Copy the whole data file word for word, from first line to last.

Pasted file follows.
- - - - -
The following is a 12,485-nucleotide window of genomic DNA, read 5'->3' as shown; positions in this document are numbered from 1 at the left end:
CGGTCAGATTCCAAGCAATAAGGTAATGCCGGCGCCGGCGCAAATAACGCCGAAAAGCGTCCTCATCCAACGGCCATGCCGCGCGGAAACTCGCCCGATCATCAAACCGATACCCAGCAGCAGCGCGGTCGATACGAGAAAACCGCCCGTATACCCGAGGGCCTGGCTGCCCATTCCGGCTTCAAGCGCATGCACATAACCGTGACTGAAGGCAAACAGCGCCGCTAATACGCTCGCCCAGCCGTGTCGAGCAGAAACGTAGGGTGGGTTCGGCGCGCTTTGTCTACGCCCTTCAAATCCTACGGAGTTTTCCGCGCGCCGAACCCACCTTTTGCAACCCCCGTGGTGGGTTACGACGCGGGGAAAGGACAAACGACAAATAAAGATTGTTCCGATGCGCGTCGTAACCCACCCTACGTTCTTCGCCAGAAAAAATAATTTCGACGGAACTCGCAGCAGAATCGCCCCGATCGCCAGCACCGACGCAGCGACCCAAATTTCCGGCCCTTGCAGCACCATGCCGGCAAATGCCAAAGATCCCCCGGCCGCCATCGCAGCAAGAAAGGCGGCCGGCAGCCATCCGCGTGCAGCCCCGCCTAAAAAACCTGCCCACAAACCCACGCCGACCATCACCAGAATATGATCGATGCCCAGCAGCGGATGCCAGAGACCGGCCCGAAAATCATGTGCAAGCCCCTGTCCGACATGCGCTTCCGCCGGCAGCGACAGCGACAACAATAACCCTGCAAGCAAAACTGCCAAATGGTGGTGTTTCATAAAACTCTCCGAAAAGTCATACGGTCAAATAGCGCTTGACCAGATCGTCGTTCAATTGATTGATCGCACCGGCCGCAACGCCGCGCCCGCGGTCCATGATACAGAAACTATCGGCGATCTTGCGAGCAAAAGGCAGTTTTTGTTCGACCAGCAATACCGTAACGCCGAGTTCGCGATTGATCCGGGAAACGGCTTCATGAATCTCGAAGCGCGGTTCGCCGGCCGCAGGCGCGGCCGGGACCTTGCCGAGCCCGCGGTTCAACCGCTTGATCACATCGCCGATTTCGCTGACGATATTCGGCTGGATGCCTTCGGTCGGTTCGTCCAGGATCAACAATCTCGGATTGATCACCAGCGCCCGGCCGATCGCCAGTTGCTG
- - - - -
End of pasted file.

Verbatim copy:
The following is a 12,485-nucleotide window of genomic DNA, read 5'->3' as shown; positions in this document are numbered from 1 at the left end:
CGGTCAGATTCCAAGCAATAAGGTAATGCCGGCGCCGGCGCAAATAACGCCGAAAAGCGTCCTCATCCAACGGCCATGCCGCGCGGAAACTCGCCCGATCATCAAACCGATACCCAGCAGCAGCGCGGTCGATACGAGAAAACCGCCCGTATACCCGAGGGCCTGGCTGCCCATTCCGGCTTCAAGCGCATGCACATAACCGTGACTGAAGGCAAACAGCGCCGCTAATACGCTCGCCCAGCCGTGTCGAGCAGAAACGTAGGGTGGGTTCGGCGCGCTTTGTCTACGCCCTTCAAATCCTACGGAGTTTTCCGCGCGCCGAACCCACCTTTTGCAACCCCCGTGGTGGGTTACGACGCGGGGAAAGGACAAACGACAAATAAAGATTGTTCCGATGCGCGTCGTAACCCACCCTACGTTCTTCGCCAGAAAAAATAATTTCGACGGAACTCGCAGCAGAATCGCCCCGATCGCCAGCACCGACGCAGCGACCCAAATTTCCGGCCCTTGCAGCACCATGCCGGCAAATGCCAAAGATCCCCCGGCCGCCATCGCAGCAAGAAAGGCGGCCGGCAGCCATCCGCGTGCAGCCCCGCCTAAAAAACCTGCCCACAAACCCACGCCGACCATCACCAGAATATGATCGATGCCCAGCAGCGGATGCCAGAGACCGGCCCGAAAATCATGTGCAAGCCCCTGTCCGACATGCGCTTCCGCCGGCAGCGACAGCGACAACAATAACCCTGCAAGCAAAACTGCCAAATGGTGGTGTTTCATAAAACTCTCCGAAAAGTCATACGGTCAAATAGCGCTTGACCAGATCGTCGTTCAATTGATTGATCGCACCGGCCGCAACGCCGCGCCCGCGGTCCATGATACAGAAACTATCGGCGATCTTGCGAGCAAAAGGCAGTTTTTGTTCGACCAGCAATACCGTAACGCCGAGTTCGCGATTGATCCGGGAAACGGCTTCATGAATCTCGAAGCGCGGTTCGCCGGCCGCAGGCGCGGCCGGGACCTTGCCGAGCCCGCGGTTCAACCGCTTGATCACATCGCCGATTTCGCTGACGATATTCGGCTGGATGCCTTCGGTCGGTTCGTCCAGGATCAACAATCTCGGATTGATCACCAGCGCCCGGCCGATCGCCAGTTGCTG